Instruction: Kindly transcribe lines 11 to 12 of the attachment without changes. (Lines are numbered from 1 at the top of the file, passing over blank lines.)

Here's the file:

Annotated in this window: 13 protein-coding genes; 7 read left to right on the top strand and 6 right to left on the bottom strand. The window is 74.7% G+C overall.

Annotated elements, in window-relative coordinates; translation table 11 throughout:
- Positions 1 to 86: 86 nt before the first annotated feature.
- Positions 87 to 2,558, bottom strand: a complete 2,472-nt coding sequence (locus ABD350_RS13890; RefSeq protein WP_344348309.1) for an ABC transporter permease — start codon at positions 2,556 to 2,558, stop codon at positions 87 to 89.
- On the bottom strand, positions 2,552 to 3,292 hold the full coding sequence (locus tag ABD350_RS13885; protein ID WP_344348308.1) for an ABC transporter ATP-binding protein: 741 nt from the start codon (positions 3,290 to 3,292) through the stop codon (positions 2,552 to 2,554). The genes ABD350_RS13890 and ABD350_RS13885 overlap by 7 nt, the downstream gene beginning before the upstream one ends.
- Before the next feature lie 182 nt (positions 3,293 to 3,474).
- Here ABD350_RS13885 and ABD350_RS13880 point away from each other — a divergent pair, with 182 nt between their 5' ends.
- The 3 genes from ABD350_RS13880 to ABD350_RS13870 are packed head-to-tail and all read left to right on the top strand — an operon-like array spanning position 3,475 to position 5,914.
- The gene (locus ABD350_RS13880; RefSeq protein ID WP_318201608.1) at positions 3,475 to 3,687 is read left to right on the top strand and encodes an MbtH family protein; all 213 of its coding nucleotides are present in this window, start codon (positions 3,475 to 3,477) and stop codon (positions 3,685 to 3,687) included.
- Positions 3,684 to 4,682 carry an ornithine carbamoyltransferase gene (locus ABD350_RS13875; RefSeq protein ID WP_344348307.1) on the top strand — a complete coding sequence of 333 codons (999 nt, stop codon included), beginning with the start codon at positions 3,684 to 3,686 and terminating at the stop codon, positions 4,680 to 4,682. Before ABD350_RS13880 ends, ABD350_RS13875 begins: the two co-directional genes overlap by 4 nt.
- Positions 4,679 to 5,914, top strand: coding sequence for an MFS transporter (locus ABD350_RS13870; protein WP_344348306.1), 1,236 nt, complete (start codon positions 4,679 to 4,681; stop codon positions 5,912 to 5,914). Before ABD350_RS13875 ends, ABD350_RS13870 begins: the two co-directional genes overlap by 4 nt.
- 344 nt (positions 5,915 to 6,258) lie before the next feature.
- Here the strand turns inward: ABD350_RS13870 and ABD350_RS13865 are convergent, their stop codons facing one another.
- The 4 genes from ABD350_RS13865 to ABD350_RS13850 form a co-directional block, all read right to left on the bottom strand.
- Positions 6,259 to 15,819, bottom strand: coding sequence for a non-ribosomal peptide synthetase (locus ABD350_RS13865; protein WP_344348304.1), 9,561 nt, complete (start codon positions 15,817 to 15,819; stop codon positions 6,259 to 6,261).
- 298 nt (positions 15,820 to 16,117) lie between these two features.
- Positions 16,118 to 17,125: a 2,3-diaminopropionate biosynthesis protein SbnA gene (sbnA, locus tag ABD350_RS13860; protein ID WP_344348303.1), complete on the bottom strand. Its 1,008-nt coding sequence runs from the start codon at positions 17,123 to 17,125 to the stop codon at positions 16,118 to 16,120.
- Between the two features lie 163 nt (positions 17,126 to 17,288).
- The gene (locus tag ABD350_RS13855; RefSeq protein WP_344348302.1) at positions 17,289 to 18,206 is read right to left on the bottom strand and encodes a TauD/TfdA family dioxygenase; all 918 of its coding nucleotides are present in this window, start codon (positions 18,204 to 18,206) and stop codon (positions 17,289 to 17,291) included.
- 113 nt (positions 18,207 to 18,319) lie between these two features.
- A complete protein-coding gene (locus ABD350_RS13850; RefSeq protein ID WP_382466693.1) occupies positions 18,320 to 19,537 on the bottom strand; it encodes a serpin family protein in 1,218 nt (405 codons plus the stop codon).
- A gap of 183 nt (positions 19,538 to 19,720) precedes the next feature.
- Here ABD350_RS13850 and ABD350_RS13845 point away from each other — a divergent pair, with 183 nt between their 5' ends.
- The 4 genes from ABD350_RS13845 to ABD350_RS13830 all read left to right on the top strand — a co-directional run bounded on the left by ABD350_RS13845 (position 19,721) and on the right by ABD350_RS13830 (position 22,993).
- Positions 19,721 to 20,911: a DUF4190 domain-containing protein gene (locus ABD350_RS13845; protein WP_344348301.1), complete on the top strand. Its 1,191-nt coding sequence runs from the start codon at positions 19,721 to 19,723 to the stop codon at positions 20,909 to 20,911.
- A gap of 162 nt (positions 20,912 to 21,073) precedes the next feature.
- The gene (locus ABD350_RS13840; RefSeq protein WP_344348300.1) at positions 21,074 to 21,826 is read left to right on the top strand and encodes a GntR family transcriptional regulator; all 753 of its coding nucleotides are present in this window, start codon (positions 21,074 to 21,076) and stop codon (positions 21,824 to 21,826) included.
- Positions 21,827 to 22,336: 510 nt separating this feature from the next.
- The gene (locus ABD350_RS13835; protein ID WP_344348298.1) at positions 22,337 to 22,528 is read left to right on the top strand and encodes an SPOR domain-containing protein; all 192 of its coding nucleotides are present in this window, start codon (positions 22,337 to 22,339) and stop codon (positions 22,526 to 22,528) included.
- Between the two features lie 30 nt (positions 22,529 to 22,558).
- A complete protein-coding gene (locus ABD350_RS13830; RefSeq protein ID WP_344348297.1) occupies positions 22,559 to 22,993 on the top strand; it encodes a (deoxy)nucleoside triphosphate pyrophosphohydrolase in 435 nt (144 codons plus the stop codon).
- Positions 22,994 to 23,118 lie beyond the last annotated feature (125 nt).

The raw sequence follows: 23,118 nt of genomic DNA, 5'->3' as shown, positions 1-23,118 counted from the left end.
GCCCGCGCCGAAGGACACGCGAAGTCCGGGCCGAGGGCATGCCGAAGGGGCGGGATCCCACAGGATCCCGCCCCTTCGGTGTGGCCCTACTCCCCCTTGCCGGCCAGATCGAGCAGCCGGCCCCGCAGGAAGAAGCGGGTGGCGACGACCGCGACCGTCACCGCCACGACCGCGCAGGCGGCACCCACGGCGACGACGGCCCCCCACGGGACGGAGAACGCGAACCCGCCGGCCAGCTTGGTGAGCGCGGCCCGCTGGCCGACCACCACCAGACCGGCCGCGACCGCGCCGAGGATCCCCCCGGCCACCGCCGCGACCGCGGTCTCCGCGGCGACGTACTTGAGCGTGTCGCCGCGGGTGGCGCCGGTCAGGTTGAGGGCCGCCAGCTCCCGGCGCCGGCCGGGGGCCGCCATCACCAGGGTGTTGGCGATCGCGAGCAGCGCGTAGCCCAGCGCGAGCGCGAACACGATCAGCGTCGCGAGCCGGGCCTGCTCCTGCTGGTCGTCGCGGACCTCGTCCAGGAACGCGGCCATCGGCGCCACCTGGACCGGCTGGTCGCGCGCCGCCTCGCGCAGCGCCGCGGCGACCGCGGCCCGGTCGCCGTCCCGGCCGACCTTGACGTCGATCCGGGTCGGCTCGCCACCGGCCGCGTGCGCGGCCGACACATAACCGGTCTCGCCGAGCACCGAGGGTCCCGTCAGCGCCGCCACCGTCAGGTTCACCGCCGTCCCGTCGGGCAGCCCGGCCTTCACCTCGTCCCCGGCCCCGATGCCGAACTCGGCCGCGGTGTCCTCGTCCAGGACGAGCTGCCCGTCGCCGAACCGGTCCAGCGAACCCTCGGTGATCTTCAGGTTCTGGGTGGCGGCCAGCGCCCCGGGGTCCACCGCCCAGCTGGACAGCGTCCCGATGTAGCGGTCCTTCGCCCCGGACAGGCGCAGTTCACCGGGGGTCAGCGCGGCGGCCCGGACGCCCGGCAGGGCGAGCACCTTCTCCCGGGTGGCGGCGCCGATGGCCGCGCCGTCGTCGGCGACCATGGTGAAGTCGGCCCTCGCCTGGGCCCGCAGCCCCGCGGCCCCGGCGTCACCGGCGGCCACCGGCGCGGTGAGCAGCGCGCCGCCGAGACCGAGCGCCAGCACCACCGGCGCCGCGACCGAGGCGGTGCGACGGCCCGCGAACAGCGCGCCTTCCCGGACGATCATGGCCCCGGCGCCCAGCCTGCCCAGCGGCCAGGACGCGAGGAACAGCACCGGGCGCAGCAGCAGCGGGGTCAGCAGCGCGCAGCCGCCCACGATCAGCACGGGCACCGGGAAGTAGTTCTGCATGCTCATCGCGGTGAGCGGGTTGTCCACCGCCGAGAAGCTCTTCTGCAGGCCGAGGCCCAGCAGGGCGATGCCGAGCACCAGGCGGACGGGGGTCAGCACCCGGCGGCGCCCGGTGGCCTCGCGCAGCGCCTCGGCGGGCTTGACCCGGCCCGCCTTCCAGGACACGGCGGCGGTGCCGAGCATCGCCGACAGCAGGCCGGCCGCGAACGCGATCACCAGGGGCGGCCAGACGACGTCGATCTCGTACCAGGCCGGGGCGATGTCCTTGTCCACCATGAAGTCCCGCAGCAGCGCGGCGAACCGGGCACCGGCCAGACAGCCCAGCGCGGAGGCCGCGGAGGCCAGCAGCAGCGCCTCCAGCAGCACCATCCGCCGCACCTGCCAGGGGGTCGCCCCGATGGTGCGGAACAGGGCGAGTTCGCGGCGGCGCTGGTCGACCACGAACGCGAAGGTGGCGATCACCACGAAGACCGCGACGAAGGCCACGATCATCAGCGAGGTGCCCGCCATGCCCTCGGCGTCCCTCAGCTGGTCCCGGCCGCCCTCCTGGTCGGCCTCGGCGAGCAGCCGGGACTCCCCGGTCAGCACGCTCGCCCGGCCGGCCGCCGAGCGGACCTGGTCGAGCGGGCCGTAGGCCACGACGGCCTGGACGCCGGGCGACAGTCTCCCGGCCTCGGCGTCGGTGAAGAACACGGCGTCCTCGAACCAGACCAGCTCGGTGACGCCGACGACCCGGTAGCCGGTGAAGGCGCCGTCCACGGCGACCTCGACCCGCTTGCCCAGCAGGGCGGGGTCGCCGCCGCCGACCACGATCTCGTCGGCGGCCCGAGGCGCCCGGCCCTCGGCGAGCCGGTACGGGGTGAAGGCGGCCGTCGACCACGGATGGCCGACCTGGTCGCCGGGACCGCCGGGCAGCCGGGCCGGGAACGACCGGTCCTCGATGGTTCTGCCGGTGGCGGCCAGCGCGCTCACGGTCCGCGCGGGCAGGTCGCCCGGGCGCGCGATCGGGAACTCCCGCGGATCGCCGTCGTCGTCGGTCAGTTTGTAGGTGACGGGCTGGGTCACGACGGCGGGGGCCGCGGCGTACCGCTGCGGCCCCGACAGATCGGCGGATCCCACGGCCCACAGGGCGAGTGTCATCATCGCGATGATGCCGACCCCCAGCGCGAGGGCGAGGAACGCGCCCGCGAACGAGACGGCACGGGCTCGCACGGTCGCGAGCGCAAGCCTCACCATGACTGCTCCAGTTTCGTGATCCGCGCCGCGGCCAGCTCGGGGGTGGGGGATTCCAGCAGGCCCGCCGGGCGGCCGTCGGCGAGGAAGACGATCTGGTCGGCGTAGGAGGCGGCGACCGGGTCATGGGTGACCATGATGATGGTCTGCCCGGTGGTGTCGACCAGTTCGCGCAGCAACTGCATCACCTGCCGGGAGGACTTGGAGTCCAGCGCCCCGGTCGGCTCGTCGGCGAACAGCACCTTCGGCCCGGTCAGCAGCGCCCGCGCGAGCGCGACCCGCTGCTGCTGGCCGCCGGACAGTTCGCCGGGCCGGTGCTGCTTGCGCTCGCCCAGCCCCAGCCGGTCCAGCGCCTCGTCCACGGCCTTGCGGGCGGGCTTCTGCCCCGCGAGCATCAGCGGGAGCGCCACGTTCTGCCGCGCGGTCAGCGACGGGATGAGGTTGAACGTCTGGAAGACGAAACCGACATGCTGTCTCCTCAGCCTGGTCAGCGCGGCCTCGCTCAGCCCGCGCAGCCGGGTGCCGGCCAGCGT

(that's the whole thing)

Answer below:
- Positions 4,679 to 5,914, top strand: coding sequence for an MFS transporter (locus ABD350_RS13870; protein WP_344348306.1), 1,236 nt, complete (start codon positions 4,679 to 4,681; stop codon positions 5,912 to 5,914). Before ABD350_RS13875 ends, ABD350_RS13870 begins: the two co-directional genes overlap by 4 nt.
- 344 nt (positions 5,915 to 6,258) lie before the next feature.